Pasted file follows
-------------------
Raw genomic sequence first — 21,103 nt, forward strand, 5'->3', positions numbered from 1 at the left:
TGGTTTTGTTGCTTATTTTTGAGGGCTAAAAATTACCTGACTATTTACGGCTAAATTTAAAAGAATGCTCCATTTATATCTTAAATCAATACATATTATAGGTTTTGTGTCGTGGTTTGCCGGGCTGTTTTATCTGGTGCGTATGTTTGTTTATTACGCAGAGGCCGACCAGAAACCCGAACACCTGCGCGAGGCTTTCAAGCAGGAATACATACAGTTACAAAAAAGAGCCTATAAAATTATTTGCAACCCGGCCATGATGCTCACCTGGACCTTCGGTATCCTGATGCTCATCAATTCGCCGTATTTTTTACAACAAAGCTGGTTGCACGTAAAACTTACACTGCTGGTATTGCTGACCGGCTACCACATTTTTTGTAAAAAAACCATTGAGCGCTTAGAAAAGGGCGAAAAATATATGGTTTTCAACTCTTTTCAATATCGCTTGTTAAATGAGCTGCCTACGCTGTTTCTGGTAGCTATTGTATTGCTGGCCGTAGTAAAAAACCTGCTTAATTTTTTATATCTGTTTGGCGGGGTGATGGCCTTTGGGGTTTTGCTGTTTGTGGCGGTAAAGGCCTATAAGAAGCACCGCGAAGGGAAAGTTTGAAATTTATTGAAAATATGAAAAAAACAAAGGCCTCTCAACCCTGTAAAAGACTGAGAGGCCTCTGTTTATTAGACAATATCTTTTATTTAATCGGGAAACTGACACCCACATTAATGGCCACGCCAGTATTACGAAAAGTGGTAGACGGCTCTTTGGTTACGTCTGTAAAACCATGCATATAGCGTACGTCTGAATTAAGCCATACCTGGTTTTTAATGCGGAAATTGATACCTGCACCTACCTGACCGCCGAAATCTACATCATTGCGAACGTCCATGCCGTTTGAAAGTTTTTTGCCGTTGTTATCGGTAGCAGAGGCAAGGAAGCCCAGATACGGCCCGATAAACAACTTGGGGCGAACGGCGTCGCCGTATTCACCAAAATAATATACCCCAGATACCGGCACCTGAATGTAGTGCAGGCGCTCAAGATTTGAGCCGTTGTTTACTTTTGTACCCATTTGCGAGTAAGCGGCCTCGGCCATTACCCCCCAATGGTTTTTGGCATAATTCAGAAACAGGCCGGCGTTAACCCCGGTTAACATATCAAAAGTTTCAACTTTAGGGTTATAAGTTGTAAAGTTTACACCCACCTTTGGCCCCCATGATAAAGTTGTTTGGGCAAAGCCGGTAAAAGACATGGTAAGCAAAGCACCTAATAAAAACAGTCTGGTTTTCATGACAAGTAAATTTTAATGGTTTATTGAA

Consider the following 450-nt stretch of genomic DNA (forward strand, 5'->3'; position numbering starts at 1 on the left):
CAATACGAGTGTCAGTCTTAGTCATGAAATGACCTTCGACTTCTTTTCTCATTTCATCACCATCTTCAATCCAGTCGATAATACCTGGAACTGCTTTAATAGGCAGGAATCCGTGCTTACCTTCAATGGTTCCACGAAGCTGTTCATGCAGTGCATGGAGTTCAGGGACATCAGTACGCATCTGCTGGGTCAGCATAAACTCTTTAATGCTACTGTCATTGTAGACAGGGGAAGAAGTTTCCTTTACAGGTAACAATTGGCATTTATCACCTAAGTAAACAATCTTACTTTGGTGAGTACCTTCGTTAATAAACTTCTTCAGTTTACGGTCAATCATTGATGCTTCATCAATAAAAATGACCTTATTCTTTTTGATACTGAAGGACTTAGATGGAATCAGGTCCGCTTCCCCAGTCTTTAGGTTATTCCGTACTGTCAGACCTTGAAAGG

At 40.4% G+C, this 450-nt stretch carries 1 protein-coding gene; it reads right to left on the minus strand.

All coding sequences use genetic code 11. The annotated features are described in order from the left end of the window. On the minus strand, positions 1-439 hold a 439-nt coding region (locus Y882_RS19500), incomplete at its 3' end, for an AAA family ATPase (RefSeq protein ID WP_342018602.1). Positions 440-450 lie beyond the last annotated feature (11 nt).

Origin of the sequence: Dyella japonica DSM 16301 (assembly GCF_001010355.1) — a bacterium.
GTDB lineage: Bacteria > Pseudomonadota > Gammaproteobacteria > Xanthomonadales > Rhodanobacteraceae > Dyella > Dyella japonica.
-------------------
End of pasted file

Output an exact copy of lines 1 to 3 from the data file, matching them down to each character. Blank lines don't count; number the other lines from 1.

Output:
Raw genomic sequence first — 21,103 nt, forward strand, 5'->3', positions numbered from 1 at the left:
TGGTTTTGTTGCTTATTTTTGAGGGCTAAAAATTACCTGACTATTTACGGCTAAATTTAAAAGAATGCTCCATTTATATCTTAAATCAATACATATTATAGGTTTTGTGTCGTGGTTTGCCGGGCTGTTTTATCTGGTGCGTATGTTTGTTTATTACGCAGAGGCCGACCAGAAACCCGAACACCTGCGCGAGGCTTTCAAGCAGGAATACATACAGTTACAAAAAAGAGCCTATAAAATTATTTGCAACCCGGCCATGATGCTCACCTGGACCTTCGGTATCCTGATGCTCATCAATTCGCCGTATTTTTTACAACAAAGCTGGTTGCACGTAAAACTTACACTGCTGGTATTGCTGACCGGCTACCACATTTTTTGTAAAAAAACCATTGAGCGCTTAGAAAAGGGCGAAAAATATATGGTTTTCAACTCTTTTCAATATCGCTTGTTAAATGAGCTGCCTACGCTGTTTCTGGTAGCTATTGTATTGCTGGCCGTAGTAAAAAACCTGCTTAATTTTTTATATCTGTTTGGCGGGGTGATGGCCTTTGGGGTTTTGCTGTTTGTGGCGGTAAAGGCCTATAAGAAGCACCGCGAAGGGAAAGTTTGAAATTTATTGAAAATATGAAAAAAACAAAGGCCTCTCAACCCTGTAAAAGACTGAGAGGCCTCTGTTTATTAGACAATATCTTTTATTTAATCGGGAAACTGACACCCACATTAATGGCCACGCCAGTATTACGAAAAGTGGTAGACGGCTCTTTGGTTACGTCTGTAAAACCATGCATATAGCGTACGTCTGAATTAAGCCATACCTGGTTTTTAATGCGGAAATTGATACCTGCACCTACCTGACCGCCGAAATCTACATCATTGCGAACGTCCATGCCGTTTGAAAGTTTTTTGCCGTTGTTATCGGTAGCAGAGGCAAGGAAGCCCAGATACGGCCCGATAAACAACTTGGGGCGAACGGCGTCGCCGTATTCACCAAAATAATATACCCCAGATACCGGCACCTGAATGTAGTGCAGGCGCTCAAGATTTGAGCCGTTGTTTACTTTTGTACCCATTTGCGAGTAAGCGGCCTCGGCCATTACCCCCCAATGGTTTTTGGCATAATTCAGAAACAGGCCGGCGTTAACCCCGGTTAACATATCAAAAGTTTCAACTTTAGGGTTATAAGTTGTAAAGTTTACACCCACCTTTGGCCCCCATGATAAAGTTGTTTGGGCAAAGCCGGTAAAAGACATGGTAAGCAAAGCACCTAATAAAAACAGTCTGGTTTTCATGACAAGTAAATTTTAATGGTTTATTGAA

Consider the following 450-nt stretch of genomic DNA (forward strand, 5'->3'; position numbering starts at 1 on the left):